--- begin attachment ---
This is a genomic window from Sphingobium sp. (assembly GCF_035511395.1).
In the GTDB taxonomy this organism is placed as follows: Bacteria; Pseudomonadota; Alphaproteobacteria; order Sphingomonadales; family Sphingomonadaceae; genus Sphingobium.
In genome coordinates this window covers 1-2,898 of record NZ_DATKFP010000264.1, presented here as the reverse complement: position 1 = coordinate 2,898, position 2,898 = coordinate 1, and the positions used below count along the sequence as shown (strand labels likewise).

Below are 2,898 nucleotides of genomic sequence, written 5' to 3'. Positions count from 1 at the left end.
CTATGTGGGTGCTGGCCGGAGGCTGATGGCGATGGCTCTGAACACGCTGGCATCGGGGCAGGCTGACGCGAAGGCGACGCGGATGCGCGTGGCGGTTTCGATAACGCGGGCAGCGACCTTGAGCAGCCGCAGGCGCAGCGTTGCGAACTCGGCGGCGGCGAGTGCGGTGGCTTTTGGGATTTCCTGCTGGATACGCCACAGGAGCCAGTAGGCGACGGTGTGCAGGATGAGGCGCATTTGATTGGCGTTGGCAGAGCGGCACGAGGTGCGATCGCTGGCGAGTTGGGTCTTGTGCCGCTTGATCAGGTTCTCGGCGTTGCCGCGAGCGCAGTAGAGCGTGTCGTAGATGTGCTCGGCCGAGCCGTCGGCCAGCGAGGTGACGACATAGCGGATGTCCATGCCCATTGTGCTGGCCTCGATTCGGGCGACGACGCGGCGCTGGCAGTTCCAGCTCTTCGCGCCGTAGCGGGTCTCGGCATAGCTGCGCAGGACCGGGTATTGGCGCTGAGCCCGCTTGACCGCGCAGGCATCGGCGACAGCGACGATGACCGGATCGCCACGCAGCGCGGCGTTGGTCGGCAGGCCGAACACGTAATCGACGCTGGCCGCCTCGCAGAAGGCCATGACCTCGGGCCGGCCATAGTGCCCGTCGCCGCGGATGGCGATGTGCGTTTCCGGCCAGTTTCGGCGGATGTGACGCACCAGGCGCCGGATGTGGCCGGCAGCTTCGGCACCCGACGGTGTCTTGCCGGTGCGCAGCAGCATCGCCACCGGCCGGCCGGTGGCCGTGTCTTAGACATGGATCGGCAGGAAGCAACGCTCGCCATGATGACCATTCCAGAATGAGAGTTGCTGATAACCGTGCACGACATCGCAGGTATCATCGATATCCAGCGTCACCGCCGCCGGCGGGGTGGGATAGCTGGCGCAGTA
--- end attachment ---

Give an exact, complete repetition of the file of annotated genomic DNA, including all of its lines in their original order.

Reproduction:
This is a genomic window from Sphingobium sp. (assembly GCF_035511395.1).
In the GTDB taxonomy this organism is placed as follows: Bacteria; Pseudomonadota; Alphaproteobacteria; order Sphingomonadales; family Sphingomonadaceae; genus Sphingobium.
In genome coordinates this window covers 1-2,898 of record NZ_DATKFP010000264.1, presented here as the reverse complement: position 1 = coordinate 2,898, position 2,898 = coordinate 1, and the positions used below count along the sequence as shown (strand labels likewise).

Below are 2,898 nucleotides of genomic sequence, written 5' to 3'. Positions count from 1 at the left end.
CTATGTGGGTGCTGGCCGGAGGCTGATGGCGATGGCTCTGAACACGCTGGCATCGGGGCAGGCTGACGCGAAGGCGACGCGGATGCGCGTGGCGGTTTCGATAACGCGGGCAGCGACCTTGAGCAGCCGCAGGCGCAGCGTTGCGAACTCGGCGGCGGCGAGTGCGGTGGCTTTTGGGATTTCCTGCTGGATACGCCACAGGAGCCAGTAGGCGACGGTGTGCAGGATGAGGCGCATTTGATTGGCGTTGGCAGAGCGGCACGAGGTGCGATCGCTGGCGAGTTGGGTCTTGTGCCGCTTGATCAGGTTCTCGGCGTTGCCGCGAGCGCAGTAGAGCGTGTCGTAGATGTGCTCGGCCGAGCCGTCGGCCAGCGAGGTGACGACATAGCGGATGTCCATGCCCATTGTGCTGGCCTCGATTCGGGCGACGACGCGGCGCTGGCAGTTCCAGCTCTTCGCGCCGTAGCGGGTCTCGGCATAGCTGCGCAGGACCGGGTATTGGCGCTGAGCCCGCTTGACCGCGCAGGCATCGGCGACAGCGACGATGACCGGATCGCCACGCAGCGCGGCGTTGGTCGGCAGGCCGAACACGTAATCGACGCTGGCCGCCTCGCAGAAGGCCATGACCTCGGGCCGGCCATAGTGCCCGTCGCCGCGGATGGCGATGTGCGTTTCCGGCCAGTTTCGGCGGATGTGACGCACCAGGCGCCGGATGTGGCCGGCAGCTTCGGCACCCGACGGTGTCTTGCCGGTGCGCAGCAGCATCGCCACCGGCCGGCCGGTGGCCGTGTCTTAGACATGGATCGGCAGGAAGCAACGCTCGCCATGATGACCATTCCAGAATGAGAGTTGCTGATAACCGTGCACGACATCGCAGGTATCATCGATATCCAGCGTCACCGCCGCCGGCGGGGTGGGATAGCTGGCGCAGTA